No disrespect was received. 😊 After all, Patchwork is YOUR goat and YOU get to decide what his coloring should be referred as. You're welcome!
 

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Yeah I've been into goats almost 3 years now, just never got into their colors and I'll have to start more because I'll be having my own registered kids so I'll need to work on it!
When in doubt, we've always here to help! Even when it comes to coat colors. 😁
 

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Yes, colors and patterns can be confusing. I am positive that the correct term/name for your two girls are Buckskins with Extensive White Overlay (or a Broken Buckskin - just depends on who you ask). I think you should read the the section about Buckskins in the link I posted above - great information!

Here's a key point from the link for your girls:
At times the goat can have so much white the buckskin pattern is almost hidden. Think of the white as "paint" thrown on top of the original color. Genetically the buckskin pattern is still there. However, it is just hidden by the white. You can sometimes see the bits and pieces of the cape, face stripes or leg stripes showing through.

Note: the pictures below are not mine, I just found them online.


Pay attention to the brown and black markings in the next few pictures, that's what makes them a Buckskin.

View attachment 213518
View attachment 213519
View attachment 213520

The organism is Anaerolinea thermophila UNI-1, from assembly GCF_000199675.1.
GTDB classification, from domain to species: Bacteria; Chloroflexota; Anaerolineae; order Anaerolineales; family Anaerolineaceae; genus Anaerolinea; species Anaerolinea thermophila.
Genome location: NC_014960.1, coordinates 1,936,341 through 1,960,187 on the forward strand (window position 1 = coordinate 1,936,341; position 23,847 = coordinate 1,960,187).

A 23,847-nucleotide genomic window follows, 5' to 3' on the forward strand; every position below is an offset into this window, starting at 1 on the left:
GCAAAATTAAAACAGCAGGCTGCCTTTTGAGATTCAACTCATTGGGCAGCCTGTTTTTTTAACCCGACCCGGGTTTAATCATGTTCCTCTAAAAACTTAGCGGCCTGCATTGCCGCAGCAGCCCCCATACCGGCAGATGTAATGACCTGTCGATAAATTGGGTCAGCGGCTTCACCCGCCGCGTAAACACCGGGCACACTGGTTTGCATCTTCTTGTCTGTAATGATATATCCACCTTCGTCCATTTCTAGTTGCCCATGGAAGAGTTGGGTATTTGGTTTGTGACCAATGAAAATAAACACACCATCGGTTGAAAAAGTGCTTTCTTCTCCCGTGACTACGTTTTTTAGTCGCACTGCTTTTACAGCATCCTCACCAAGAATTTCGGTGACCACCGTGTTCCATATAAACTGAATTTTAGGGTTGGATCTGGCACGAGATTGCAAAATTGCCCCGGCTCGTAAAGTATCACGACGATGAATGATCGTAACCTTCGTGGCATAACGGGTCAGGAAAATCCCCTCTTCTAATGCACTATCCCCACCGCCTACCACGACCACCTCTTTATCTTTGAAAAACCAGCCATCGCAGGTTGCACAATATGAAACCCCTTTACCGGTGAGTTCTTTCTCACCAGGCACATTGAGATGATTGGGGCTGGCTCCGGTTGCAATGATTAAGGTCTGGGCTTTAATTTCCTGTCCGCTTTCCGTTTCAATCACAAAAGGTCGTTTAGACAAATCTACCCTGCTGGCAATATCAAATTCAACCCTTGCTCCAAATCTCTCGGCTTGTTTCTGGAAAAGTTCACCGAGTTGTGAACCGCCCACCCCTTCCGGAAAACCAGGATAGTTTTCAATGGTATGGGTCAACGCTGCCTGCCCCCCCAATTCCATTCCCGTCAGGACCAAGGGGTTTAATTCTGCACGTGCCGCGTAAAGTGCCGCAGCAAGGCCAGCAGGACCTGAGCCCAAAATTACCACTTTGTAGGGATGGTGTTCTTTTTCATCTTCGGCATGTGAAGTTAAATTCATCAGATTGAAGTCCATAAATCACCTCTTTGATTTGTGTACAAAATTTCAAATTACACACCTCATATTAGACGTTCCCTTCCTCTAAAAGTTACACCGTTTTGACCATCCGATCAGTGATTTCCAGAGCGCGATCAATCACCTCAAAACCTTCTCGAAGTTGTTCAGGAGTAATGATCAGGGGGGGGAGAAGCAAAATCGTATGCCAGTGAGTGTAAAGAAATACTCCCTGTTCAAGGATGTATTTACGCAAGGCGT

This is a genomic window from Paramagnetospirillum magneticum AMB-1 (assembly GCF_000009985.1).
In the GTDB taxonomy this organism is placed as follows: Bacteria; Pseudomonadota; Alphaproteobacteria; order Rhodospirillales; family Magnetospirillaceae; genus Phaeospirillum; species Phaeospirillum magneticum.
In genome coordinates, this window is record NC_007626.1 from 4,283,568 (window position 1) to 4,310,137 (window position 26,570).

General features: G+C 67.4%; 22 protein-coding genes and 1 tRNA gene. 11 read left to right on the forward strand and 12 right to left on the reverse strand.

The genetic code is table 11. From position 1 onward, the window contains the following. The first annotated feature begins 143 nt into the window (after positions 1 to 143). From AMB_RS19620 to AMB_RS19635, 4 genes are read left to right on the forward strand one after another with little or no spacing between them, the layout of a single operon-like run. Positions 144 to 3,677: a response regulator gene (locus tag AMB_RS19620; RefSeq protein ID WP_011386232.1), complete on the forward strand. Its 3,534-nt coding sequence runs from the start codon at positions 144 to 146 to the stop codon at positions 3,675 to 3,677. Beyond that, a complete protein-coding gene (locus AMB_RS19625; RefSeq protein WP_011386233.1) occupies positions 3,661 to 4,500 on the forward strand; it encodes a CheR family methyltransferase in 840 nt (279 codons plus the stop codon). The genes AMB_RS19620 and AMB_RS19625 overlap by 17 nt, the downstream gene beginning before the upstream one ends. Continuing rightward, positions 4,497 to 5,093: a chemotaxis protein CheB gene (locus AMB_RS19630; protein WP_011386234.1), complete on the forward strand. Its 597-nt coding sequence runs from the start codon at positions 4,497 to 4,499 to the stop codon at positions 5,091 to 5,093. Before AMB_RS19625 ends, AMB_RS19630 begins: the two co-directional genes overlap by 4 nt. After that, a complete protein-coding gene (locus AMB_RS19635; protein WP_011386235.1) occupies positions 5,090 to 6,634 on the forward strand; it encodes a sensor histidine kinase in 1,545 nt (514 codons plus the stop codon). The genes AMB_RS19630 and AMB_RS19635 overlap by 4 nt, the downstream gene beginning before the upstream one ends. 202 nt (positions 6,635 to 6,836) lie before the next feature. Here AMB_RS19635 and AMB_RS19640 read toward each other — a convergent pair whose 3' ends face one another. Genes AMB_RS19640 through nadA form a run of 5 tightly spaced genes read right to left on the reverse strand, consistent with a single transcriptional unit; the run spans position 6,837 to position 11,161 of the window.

See how they are all very similar?

The goat below has the same black and brown markings as the ones above, but in addition to that, she also has some white. This goat would be called "Buckskin with Random White".
View attachment 213521


Do you still see the black and brown markings on this Buckskin? This goat would be called "Buckskin with Abundant White".
View attachment 213522


Both of these goats are also Buckskins, can you still see the black and brown markings on the kid?
View attachment 213523


Now look at your girls, can you see the black and brown Buckskin markings on them? When trying to determine the color/pattern of a goat, don't look at the white, just think of the white like someone spilled white paint on them. The color "underneath" the white is what you are really looking for to determine their name for their pattern. Hope this helps!
I agree with Dandy on this. This is my buckskin doe @K.B.

Working animal Goat Grass Natural landscape Plant
 

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Discussion Starter · #236 ·
All the kids are doing great I released them in with the other girls... all seemed to go well!
Molly has had a funny bowel movement now though. Getting fecal done asap but what should I do give her some probios?
 

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Sorry I don't have much advice, but I will say that it never hurts to give them some probios. I have even heard some people will give probios to their goat every day, it's just probiotics so it won't hurt. 😉
 

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I hope Molly starts feeling better soon!! And the herbal dewormer is a great idea.